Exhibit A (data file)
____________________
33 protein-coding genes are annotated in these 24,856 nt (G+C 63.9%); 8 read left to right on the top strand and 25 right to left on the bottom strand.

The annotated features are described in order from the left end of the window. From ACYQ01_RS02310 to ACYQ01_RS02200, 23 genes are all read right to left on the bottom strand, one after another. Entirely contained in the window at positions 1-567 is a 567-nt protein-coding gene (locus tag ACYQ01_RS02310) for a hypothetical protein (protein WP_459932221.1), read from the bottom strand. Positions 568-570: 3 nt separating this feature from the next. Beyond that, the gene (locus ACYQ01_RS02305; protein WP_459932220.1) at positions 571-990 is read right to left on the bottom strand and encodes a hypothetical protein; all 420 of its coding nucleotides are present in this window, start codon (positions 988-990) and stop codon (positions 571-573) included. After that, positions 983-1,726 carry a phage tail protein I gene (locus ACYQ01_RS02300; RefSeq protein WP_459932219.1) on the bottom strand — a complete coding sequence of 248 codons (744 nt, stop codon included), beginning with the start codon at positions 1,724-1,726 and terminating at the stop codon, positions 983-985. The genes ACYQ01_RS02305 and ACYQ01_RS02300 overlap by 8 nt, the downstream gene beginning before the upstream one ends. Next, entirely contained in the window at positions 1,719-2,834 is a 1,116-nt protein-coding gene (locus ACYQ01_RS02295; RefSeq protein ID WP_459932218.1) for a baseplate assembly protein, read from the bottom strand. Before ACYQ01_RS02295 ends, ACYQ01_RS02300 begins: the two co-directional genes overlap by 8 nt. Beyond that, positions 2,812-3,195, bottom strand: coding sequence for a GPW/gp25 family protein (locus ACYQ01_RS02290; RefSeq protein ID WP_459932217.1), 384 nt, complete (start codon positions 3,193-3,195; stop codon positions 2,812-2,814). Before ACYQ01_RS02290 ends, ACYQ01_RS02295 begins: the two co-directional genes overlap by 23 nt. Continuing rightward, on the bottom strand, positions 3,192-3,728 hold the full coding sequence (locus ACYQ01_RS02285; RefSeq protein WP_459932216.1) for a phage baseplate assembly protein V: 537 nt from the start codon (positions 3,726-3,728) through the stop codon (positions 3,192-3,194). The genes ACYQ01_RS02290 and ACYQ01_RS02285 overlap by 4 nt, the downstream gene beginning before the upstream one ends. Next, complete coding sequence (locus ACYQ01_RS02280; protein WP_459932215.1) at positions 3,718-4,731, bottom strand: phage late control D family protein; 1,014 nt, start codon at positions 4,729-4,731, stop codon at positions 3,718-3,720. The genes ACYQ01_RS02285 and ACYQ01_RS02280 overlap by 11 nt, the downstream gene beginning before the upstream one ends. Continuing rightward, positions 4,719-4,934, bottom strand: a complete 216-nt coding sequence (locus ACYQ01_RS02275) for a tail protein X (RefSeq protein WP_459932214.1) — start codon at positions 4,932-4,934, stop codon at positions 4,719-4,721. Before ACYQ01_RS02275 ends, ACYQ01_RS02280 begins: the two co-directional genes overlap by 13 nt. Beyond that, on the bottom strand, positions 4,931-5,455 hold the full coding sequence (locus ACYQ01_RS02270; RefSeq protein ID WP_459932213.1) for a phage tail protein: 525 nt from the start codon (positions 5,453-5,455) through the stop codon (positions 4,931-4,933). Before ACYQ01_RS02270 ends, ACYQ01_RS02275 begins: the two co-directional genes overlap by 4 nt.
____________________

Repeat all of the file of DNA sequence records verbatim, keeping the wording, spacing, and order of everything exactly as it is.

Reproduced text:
33 protein-coding genes are annotated in these 24,856 nt (G+C 63.9%); 8 read left to right on the top strand and 25 right to left on the bottom strand.

The annotated features are described in order from the left end of the window. From ACYQ01_RS02310 to ACYQ01_RS02200, 23 genes are all read right to left on the bottom strand, one after another. Entirely contained in the window at positions 1-567 is a 567-nt protein-coding gene (locus tag ACYQ01_RS02310) for a hypothetical protein (protein WP_459932221.1), read from the bottom strand. Positions 568-570: 3 nt separating this feature from the next. Beyond that, the gene (locus ACYQ01_RS02305; protein WP_459932220.1) at positions 571-990 is read right to left on the bottom strand and encodes a hypothetical protein; all 420 of its coding nucleotides are present in this window, start codon (positions 988-990) and stop codon (positions 571-573) included. After that, positions 983-1,726 carry a phage tail protein I gene (locus ACYQ01_RS02300; RefSeq protein WP_459932219.1) on the bottom strand — a complete coding sequence of 248 codons (744 nt, stop codon included), beginning with the start codon at positions 1,724-1,726 and terminating at the stop codon, positions 983-985. The genes ACYQ01_RS02305 and ACYQ01_RS02300 overlap by 8 nt, the downstream gene beginning before the upstream one ends. Next, entirely contained in the window at positions 1,719-2,834 is a 1,116-nt protein-coding gene (locus ACYQ01_RS02295; RefSeq protein ID WP_459932218.1) for a baseplate assembly protein, read from the bottom strand. Before ACYQ01_RS02295 ends, ACYQ01_RS02300 begins: the two co-directional genes overlap by 8 nt. Beyond that, positions 2,812-3,195, bottom strand: coding sequence for a GPW/gp25 family protein (locus ACYQ01_RS02290; RefSeq protein ID WP_459932217.1), 384 nt, complete (start codon positions 3,193-3,195; stop codon positions 2,812-2,814). Before ACYQ01_RS02290 ends, ACYQ01_RS02295 begins: the two co-directional genes overlap by 23 nt. Continuing rightward, on the bottom strand, positions 3,192-3,728 hold the full coding sequence (locus ACYQ01_RS02285; RefSeq protein WP_459932216.1) for a phage baseplate assembly protein V: 537 nt from the start codon (positions 3,726-3,728) through the stop codon (positions 3,192-3,194). The genes ACYQ01_RS02290 and ACYQ01_RS02285 overlap by 4 nt, the downstream gene beginning before the upstream one ends. Next, complete coding sequence (locus ACYQ01_RS02280; protein WP_459932215.1) at positions 3,718-4,731, bottom strand: phage late control D family protein; 1,014 nt, start codon at positions 4,729-4,731, stop codon at positions 3,718-3,720. The genes ACYQ01_RS02285 and ACYQ01_RS02280 overlap by 11 nt, the downstream gene beginning before the upstream one ends. Continuing rightward, positions 4,719-4,934, bottom strand: a complete 216-nt coding sequence (locus ACYQ01_RS02275) for a tail protein X (RefSeq protein WP_459932214.1) — start codon at positions 4,932-4,934, stop codon at positions 4,719-4,721. Before ACYQ01_RS02275 ends, ACYQ01_RS02280 begins: the two co-directional genes overlap by 13 nt. Beyond that, on the bottom strand, positions 4,931-5,455 hold the full coding sequence (locus ACYQ01_RS02270; RefSeq protein ID WP_459932213.1) for a phage tail protein: 525 nt from the start codon (positions 5,453-5,455) through the stop codon (positions 4,931-4,933). Before ACYQ01_RS02270 ends, ACYQ01_RS02275 begins: the two co-directional genes overlap by 4 nt.